Hospitals and physicians rarely enter into a referral relationship involving Medicare patients without first considering the Stark law, but until recently, the government’s enforcement efforts largely ignored Medicaid. Now, however, Medicaid is in the spotlight. The Department of Justice (DOJ) is testing the applicability of the Stark law to Medicaid in a federal case in Florida. If the DOJ succeeds with its argument, the federal government may look to the Medicaid program to recoup federal funds. Meanwhile, the Center for Medicaid and Medicare Services (CMS) has confirmed that it considers the Stark law to be applicable to Medicaid as well as Medicare.
The Stark law prohibits physicians from referring patients, for certain services, to an entity with which the physician, or an immediate family member, has a financial relationship. The Stark law is a “strict liability” statute. That is, a provider faces liability under Stark regardless of intent, and the federal government has emphasized healthcare fraud and abuse enforcement over the last several years. In 2012, the federal government recouped a reported $3 billion from healthcare fraud and abuse lawsuits. The application of Stark law to Medicaid claims would open a new avenue for the federal government to recoup federal funds and expose providers to greater liability.
The major difference between Medicare and Medicaid, however, is the involvement of the states. In the Medicare program, the money flows directly from the federal government to the providers. The Medicaid program, however, is partially funded by the states. The states pay the providers and then receive federal matching funds from the federal government. Since the federal government does not directly pay the providers, the federal government would have to recoup the money from the states rather than the providers. In 1993, CMS published proposed rules to withhold federal matching funds from a state for any transaction violating Stark, but CMS never finalized or implemented these rules. Some experts pointed to the complicated reimbursement mechanism as the reason that the federal government did not finalize a means for recouping these dollars.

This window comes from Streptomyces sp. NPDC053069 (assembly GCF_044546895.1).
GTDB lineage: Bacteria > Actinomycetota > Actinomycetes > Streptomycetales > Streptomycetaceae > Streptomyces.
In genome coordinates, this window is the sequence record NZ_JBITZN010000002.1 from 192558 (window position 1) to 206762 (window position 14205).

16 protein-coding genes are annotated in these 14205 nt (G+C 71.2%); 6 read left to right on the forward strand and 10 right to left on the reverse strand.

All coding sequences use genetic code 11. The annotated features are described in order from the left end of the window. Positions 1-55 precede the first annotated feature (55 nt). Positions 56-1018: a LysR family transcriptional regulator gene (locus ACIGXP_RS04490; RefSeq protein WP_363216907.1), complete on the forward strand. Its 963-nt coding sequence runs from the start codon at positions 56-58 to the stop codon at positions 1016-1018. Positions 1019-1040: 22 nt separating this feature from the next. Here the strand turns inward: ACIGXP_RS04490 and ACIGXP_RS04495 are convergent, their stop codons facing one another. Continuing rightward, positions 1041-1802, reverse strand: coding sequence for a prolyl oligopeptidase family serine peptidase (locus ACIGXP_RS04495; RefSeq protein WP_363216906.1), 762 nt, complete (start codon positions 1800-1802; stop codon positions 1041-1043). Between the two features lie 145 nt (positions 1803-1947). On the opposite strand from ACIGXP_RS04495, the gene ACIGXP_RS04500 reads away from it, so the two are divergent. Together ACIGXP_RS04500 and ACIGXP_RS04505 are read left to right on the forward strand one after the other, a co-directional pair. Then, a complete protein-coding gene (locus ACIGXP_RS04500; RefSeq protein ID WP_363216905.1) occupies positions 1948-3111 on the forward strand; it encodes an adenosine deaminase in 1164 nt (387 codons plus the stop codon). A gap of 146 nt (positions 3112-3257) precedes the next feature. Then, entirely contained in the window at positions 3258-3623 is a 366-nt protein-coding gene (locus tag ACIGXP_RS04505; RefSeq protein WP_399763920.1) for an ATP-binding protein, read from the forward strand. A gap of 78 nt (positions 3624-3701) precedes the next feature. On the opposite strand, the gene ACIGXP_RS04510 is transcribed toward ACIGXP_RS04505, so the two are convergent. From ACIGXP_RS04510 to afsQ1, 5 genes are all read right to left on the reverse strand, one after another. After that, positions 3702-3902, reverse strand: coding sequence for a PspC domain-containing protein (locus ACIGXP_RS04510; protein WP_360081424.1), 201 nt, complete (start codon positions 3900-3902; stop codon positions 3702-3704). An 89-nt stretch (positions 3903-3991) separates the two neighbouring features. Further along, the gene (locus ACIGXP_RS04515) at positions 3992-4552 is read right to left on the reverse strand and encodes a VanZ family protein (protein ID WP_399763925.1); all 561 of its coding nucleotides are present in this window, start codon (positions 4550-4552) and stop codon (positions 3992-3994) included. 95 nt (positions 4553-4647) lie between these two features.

This is a new area of exposure for Medicaid providers, which could be open to Stark liability in ways they do not expect. For many providers, who serve both Medicare and Medicaid patients, Stark compliance will not be a new endeavor. Nevertheless, the current uncertainty surrounding the Stark law’s application to Medicaid presents two major concerns. First, there is not currently a federal mechanism in the Medicaid program that allows providers to disclose Stark non-compliance and negotiate potential liability, like there is in the Medicare program. Second, providers do not even know, at this point, whether they should be disclosing these liabilities. Providers and their attorneys will be watching the DOJ and CMS closely over the next several months for a resolution to this question.Back to news